Nauheim Baths


Categories: Uncategorized
Sources: Disturbances Of The Heart

At Nauheim, under the direction of Dr. Theodore Schott, baths form

an important part of the treatment. These baths are of two kinds,

the saline and the carbonic acid. The medicinal constituents of the

saline bath are sodium chlorid and calcium chlorid, the strength of

each varying from 2 to 3 percent The baths at first arc given at a

temperature of 95 F., and as the patient becomes used to them and

can take them without discomfort, the temperature is gradually

reduced. The patient remains in the bath from five to ten minutes.

After the bath he is dried with towels and rubbed until the

cutaneous circulation becomes active. He must then lie down for an

hour. These baths are repeated for two or three days, and are

omitted on the third and fourth days, to be resumed on the following

day. After a few baths have been taken, the carbon dioxid baths are

commenced, beginning with a small quantity of the gas which is later

gradually increased. This course of baths should be continued from

four to eight weeks. Unless there is some special reason for taking

them at some other period of the year, they are taken more

advantageously during the warm months.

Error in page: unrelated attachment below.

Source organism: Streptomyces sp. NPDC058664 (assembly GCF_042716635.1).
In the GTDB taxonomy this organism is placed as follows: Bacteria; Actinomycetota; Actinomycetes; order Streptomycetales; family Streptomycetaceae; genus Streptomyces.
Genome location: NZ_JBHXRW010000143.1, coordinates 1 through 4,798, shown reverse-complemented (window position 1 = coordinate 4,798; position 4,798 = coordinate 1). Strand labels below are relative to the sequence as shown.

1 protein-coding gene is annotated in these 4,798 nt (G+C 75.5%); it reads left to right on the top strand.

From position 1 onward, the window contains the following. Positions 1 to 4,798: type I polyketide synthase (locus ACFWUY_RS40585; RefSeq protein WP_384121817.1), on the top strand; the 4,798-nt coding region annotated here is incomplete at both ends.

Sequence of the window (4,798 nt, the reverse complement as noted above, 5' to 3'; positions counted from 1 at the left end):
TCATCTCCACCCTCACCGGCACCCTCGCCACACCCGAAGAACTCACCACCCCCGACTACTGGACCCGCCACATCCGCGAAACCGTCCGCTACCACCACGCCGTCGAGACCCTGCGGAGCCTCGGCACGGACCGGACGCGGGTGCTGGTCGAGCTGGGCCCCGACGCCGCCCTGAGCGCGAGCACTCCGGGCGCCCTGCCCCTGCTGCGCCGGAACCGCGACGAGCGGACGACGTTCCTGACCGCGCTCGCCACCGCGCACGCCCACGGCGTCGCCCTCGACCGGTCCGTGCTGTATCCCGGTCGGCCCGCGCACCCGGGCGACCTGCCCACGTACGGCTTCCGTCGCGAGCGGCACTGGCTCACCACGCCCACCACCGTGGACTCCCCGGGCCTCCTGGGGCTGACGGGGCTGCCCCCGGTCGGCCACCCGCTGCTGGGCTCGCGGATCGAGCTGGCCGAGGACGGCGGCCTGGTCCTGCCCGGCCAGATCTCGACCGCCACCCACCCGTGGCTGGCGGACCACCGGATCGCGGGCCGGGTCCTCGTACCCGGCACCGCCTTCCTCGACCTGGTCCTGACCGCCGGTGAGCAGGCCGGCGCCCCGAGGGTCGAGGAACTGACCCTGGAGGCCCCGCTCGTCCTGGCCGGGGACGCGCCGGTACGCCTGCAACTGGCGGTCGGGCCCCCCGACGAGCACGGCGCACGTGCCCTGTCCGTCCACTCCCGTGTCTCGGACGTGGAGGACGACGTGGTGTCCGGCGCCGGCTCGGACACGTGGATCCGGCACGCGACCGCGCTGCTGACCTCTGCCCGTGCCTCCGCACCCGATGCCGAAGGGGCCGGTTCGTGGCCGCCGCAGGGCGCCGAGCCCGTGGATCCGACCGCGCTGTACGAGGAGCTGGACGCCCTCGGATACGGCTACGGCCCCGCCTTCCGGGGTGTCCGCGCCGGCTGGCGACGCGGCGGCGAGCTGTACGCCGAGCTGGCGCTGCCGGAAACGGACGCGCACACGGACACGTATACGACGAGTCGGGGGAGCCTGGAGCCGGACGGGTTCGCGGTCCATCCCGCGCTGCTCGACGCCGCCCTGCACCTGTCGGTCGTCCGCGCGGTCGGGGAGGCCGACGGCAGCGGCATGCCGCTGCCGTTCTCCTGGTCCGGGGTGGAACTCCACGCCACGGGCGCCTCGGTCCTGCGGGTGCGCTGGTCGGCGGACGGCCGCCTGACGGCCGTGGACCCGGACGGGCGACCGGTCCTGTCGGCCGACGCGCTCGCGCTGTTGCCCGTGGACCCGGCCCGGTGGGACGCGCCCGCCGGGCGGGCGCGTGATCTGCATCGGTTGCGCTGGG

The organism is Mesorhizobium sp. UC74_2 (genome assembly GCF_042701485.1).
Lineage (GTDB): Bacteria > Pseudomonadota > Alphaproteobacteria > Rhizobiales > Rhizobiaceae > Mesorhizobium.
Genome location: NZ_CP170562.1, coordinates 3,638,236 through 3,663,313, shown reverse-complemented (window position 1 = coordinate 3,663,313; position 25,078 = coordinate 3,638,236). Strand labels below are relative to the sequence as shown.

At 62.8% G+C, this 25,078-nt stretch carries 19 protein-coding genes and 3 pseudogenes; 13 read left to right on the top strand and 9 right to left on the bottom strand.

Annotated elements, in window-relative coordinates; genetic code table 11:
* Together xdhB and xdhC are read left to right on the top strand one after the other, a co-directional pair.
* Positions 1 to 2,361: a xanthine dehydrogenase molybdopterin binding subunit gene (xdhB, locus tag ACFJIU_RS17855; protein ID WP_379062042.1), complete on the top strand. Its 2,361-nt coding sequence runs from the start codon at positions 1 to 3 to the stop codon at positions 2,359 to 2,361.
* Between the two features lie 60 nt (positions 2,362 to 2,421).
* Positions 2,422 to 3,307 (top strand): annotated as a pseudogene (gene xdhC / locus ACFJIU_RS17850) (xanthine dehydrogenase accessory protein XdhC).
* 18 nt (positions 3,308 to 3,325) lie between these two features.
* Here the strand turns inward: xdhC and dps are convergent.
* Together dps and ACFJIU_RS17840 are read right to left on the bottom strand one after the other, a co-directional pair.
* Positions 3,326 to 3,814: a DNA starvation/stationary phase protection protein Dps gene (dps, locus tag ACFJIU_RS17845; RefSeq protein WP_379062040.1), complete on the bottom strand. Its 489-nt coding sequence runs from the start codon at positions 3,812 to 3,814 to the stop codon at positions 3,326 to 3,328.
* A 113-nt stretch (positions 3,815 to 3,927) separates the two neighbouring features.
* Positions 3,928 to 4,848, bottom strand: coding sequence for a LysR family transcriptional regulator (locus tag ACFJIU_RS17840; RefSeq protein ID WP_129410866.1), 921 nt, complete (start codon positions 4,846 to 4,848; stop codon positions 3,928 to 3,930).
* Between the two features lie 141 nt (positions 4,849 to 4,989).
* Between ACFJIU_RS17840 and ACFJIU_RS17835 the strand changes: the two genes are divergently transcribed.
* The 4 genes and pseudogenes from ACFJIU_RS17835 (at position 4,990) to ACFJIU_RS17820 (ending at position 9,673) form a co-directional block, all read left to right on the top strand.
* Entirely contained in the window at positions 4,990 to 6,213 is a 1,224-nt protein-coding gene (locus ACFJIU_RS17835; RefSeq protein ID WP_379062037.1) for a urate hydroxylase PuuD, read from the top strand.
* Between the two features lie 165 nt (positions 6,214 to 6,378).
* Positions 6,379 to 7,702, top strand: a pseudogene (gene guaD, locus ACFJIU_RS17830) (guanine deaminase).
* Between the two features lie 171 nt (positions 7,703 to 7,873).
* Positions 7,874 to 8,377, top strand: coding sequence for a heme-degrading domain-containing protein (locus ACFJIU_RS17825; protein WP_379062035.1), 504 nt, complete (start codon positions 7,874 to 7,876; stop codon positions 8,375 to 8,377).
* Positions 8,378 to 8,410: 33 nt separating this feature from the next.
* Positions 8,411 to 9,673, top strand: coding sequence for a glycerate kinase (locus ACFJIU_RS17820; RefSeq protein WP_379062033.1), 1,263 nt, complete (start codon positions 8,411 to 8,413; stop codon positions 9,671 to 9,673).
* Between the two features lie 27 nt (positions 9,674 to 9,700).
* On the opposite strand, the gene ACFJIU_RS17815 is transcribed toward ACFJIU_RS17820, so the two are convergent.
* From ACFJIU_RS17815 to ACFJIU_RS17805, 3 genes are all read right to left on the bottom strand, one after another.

Besides the baths, all important part of the treatment at Nauheim

consists in the exercises against resistance. These are usually

given an hour or more after a bath, and are taken with great

deliberation; their effect is carefully watched by an intelligent

attendant so that no harm may be done by the exercise.



During this treatment the food is, of course, carefully regulated

with the aim of giving a mixed, sufficient, easily digestible and

easily assimilated diet. All highly seasoned dishes, all

effervescent drinks and anything that tends to cause gas in the

stomach and intestines are prohibited. Coffee and tea are not

allowed, except coffee without caffein; and it may be noted that it

has recently been shown that caffein is one of the surest of drugs

to raise the blood pressure, and is therefore generally not

desirable when the heart muscle requires strengthening. Because of

its tendency to raise blood pressure and weaken cardiac muscle,

tobacco is entirely forbidden at Nauheim, except in a few individual